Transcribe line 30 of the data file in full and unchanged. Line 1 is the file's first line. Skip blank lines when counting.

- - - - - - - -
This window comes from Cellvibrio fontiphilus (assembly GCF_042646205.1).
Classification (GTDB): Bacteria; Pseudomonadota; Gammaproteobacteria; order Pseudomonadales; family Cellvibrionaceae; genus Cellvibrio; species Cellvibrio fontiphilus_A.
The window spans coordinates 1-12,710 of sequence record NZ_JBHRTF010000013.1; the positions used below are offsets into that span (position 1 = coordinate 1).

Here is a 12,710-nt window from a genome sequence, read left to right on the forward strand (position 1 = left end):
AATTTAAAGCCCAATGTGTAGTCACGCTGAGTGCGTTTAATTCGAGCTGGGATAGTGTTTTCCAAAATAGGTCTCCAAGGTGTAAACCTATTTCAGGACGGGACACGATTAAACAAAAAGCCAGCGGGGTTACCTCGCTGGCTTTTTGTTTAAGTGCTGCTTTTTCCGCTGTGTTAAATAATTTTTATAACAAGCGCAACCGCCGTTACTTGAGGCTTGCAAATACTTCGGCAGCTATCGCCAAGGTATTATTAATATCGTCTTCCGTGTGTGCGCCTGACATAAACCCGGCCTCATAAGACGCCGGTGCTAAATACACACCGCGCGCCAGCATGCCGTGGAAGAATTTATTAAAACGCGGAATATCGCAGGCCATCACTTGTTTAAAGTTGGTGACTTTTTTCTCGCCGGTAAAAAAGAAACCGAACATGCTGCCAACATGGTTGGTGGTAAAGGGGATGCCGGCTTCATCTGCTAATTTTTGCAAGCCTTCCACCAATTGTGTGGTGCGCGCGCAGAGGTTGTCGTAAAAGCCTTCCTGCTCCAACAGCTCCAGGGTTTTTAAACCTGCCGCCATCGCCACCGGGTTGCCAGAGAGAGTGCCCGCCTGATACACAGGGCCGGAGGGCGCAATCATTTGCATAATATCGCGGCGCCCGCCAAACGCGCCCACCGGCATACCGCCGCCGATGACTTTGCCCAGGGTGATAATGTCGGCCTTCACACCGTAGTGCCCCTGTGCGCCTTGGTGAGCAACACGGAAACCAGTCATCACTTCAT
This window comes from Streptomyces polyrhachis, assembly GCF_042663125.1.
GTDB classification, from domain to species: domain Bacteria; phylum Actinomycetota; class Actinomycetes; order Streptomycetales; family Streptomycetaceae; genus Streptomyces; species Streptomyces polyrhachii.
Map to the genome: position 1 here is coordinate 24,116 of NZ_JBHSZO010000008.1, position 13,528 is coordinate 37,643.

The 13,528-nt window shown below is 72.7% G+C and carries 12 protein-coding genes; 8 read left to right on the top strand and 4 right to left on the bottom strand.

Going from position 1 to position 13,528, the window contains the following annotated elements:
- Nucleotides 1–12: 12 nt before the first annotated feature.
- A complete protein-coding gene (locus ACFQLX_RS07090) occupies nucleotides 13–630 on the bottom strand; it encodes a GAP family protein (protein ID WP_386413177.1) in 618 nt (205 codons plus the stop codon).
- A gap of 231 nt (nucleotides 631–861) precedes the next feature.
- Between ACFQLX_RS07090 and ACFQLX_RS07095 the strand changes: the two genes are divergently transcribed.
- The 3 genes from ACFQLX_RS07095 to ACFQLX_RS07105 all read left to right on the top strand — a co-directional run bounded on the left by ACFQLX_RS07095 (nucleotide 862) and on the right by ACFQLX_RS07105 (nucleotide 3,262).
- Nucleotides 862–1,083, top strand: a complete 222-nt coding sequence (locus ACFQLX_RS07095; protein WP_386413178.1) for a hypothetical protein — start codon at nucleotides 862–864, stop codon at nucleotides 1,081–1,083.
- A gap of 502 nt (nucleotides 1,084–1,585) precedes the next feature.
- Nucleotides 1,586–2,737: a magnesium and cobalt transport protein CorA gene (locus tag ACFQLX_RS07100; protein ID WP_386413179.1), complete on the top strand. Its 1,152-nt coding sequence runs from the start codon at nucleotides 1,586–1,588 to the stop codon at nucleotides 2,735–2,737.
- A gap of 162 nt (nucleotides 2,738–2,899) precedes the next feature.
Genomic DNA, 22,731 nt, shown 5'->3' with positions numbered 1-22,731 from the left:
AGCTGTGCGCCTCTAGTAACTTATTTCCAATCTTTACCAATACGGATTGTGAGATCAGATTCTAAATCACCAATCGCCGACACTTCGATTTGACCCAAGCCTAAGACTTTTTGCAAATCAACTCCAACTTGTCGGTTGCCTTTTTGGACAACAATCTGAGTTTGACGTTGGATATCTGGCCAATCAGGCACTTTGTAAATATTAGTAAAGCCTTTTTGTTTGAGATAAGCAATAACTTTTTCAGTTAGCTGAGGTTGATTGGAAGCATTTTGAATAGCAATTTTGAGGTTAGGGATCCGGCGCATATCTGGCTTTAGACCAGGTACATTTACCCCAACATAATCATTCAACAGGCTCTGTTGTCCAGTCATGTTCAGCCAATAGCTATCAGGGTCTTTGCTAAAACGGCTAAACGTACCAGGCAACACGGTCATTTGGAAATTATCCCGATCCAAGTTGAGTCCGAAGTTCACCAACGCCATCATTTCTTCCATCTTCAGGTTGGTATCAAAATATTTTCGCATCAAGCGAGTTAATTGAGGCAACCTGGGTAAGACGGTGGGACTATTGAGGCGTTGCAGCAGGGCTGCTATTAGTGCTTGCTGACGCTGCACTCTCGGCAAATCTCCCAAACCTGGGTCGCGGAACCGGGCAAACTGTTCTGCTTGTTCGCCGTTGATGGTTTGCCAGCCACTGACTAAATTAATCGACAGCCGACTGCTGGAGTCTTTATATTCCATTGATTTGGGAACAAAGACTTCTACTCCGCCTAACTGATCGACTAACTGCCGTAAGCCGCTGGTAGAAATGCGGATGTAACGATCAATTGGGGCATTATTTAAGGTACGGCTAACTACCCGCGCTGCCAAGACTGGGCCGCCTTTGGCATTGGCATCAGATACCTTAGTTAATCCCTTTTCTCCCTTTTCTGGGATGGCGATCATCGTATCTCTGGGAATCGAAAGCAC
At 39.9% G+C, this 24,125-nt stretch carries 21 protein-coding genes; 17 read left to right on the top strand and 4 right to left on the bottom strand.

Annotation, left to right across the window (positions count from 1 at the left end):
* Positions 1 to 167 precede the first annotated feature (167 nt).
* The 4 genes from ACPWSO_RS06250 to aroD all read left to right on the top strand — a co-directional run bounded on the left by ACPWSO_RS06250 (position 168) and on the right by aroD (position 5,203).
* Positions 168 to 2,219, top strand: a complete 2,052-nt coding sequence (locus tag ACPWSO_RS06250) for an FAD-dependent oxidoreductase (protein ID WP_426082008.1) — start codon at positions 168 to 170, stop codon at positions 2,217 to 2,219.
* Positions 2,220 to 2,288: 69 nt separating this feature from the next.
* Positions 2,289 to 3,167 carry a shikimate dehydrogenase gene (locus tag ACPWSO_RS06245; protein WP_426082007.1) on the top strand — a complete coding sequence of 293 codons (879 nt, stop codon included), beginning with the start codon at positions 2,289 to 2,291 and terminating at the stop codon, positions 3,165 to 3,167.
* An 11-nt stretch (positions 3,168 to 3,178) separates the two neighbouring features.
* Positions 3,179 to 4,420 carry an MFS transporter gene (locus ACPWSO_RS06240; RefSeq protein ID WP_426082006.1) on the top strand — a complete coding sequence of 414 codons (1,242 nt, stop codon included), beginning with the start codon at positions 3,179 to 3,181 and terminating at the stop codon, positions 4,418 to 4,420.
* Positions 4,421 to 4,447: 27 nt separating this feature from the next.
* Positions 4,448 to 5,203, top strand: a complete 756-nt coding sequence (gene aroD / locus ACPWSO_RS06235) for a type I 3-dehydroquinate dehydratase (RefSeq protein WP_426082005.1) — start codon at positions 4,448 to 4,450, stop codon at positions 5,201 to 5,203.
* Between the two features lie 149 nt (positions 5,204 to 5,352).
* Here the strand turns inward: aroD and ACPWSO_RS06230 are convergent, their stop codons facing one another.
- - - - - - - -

* Positions 3,179 to 4,420 carry an MFS transporter gene (locus ACPWSO_RS06240; RefSeq protein ID WP_426082006.1) on the top strand — a complete coding sequence of 414 codons (1,242 nt, stop codon included), beginning with the start codon at positions 3,179 to 3,181 and terminating at the stop codon, positions 4,418 to 4,420.